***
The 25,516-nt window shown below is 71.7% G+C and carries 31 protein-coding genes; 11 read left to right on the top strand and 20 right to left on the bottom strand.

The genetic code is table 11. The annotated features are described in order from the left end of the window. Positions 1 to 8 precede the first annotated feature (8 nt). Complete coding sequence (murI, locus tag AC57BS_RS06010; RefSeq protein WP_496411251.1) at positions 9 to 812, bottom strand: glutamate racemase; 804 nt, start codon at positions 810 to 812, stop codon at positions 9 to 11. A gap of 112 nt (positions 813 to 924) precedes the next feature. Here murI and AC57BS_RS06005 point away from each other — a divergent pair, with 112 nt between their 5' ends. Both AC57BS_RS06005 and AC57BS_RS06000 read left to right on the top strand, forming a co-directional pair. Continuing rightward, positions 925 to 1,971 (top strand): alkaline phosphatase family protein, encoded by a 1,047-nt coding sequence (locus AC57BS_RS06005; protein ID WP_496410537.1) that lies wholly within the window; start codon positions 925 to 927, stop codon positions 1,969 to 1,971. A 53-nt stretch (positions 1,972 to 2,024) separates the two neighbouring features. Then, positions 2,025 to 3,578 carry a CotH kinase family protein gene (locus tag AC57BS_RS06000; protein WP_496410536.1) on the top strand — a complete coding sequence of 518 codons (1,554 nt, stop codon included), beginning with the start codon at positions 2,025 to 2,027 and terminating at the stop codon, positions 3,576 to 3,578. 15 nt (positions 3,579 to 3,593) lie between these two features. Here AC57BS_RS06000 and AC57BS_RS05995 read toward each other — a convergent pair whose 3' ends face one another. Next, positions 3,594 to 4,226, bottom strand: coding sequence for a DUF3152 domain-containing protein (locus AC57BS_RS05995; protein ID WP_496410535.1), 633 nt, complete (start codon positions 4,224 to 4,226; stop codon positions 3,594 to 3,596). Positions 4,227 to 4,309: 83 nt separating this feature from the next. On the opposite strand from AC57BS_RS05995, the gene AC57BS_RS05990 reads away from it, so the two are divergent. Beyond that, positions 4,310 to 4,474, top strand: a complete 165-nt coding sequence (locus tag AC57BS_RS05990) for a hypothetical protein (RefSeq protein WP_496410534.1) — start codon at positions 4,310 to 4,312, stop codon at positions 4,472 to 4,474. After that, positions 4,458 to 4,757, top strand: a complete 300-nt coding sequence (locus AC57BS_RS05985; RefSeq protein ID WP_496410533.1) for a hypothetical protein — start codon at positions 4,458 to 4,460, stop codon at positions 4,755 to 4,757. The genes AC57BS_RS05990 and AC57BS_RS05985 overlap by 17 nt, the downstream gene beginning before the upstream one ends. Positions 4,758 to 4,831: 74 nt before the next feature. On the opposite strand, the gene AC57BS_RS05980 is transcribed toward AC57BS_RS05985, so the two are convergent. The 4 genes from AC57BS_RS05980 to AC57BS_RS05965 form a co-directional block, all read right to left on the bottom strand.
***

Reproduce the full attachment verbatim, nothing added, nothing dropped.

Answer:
The 25,516-nt window shown below is 71.7% G+C and carries 31 protein-coding genes; 11 read left to right on the top strand and 20 right to left on the bottom strand.

The genetic code is table 11. The annotated features are described in order from the left end of the window. Positions 1 to 8 precede the first annotated feature (8 nt). Complete coding sequence (murI, locus tag AC57BS_RS06010; RefSeq protein WP_496411251.1) at positions 9 to 812, bottom strand: glutamate racemase; 804 nt, start codon at positions 810 to 812, stop codon at positions 9 to 11. A gap of 112 nt (positions 813 to 924) precedes the next feature. Here murI and AC57BS_RS06005 point away from each other — a divergent pair, with 112 nt between their 5' ends. Both AC57BS_RS06005 and AC57BS_RS06000 read left to right on the top strand, forming a co-directional pair. Continuing rightward, positions 925 to 1,971 (top strand): alkaline phosphatase family protein, encoded by a 1,047-nt coding sequence (locus AC57BS_RS06005; protein ID WP_496410537.1) that lies wholly within the window; start codon positions 925 to 927, stop codon positions 1,969 to 1,971. A 53-nt stretch (positions 1,972 to 2,024) separates the two neighbouring features. Then, positions 2,025 to 3,578 carry a CotH kinase family protein gene (locus tag AC57BS_RS06000; protein WP_496410536.1) on the top strand — a complete coding sequence of 518 codons (1,554 nt, stop codon included), beginning with the start codon at positions 2,025 to 2,027 and terminating at the stop codon, positions 3,576 to 3,578. 15 nt (positions 3,579 to 3,593) lie between these two features. Here AC57BS_RS06000 and AC57BS_RS05995 read toward each other — a convergent pair whose 3' ends face one another. Next, positions 3,594 to 4,226, bottom strand: coding sequence for a DUF3152 domain-containing protein (locus AC57BS_RS05995; protein ID WP_496410535.1), 633 nt, complete (start codon positions 4,224 to 4,226; stop codon positions 3,594 to 3,596). Positions 4,227 to 4,309: 83 nt separating this feature from the next. On the opposite strand from AC57BS_RS05995, the gene AC57BS_RS05990 reads away from it, so the two are divergent. Beyond that, positions 4,310 to 4,474, top strand: a complete 165-nt coding sequence (locus tag AC57BS_RS05990) for a hypothetical protein (RefSeq protein WP_496410534.1) — start codon at positions 4,310 to 4,312, stop codon at positions 4,472 to 4,474. After that, positions 4,458 to 4,757, top strand: a complete 300-nt coding sequence (locus AC57BS_RS05985; RefSeq protein ID WP_496410533.1) for a hypothetical protein — start codon at positions 4,458 to 4,460, stop codon at positions 4,755 to 4,757. The genes AC57BS_RS05990 and AC57BS_RS05985 overlap by 17 nt, the downstream gene beginning before the upstream one ends. Positions 4,758 to 4,831: 74 nt before the next feature. On the opposite strand, the gene AC57BS_RS05980 is transcribed toward AC57BS_RS05985, so the two are convergent. The 4 genes from AC57BS_RS05980 to AC57BS_RS05965 form a co-directional block, all read right to left on the bottom strand.